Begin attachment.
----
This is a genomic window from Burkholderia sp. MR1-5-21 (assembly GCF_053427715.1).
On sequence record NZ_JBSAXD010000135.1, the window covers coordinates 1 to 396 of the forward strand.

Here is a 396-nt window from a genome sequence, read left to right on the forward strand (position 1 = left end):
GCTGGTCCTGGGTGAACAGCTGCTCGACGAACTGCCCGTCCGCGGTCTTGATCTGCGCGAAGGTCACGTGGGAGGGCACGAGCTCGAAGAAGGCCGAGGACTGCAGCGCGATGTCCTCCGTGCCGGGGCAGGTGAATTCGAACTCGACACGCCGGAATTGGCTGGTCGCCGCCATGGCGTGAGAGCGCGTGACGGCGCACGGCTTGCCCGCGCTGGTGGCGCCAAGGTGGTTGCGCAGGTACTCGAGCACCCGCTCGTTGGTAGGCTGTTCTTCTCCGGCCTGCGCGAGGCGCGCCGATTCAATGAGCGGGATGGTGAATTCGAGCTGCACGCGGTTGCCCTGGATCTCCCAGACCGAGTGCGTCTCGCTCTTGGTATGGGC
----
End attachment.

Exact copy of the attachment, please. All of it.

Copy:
This is a genomic window from Burkholderia sp. MR1-5-21 (assembly GCF_053427715.1).
On sequence record NZ_JBSAXD010000135.1, the window covers coordinates 1 to 396 of the forward strand.

Here is a 396-nt window from a genome sequence, read left to right on the forward strand (position 1 = left end):
GCTGGTCCTGGGTGAACAGCTGCTCGACGAACTGCCCGTCCGCGGTCTTGATCTGCGCGAAGGTCACGTGGGAGGGCACGAGCTCGAAGAAGGCCGAGGACTGCAGCGCGATGTCCTCCGTGCCGGGGCAGGTGAATTCGAACTCGACACGCCGGAATTGGCTGGTCGCCGCCATGGCGTGAGAGCGCGTGACGGCGCACGGCTTGCCCGCGCTGGTGGCGCCAAGGTGGTTGCGCAGGTACTCGAGCACCCGCTCGTTGGTAGGCTGTTCTTCTCCGGCCTGCGCGAGGCGCGCCGATTCAATGAGCGGGATGGTGAATTCGAGCTGCACGCGGTTGCCCTGGATCTCCCAGACCGAGTGCGTCTCGCTCTTGGTATGGGC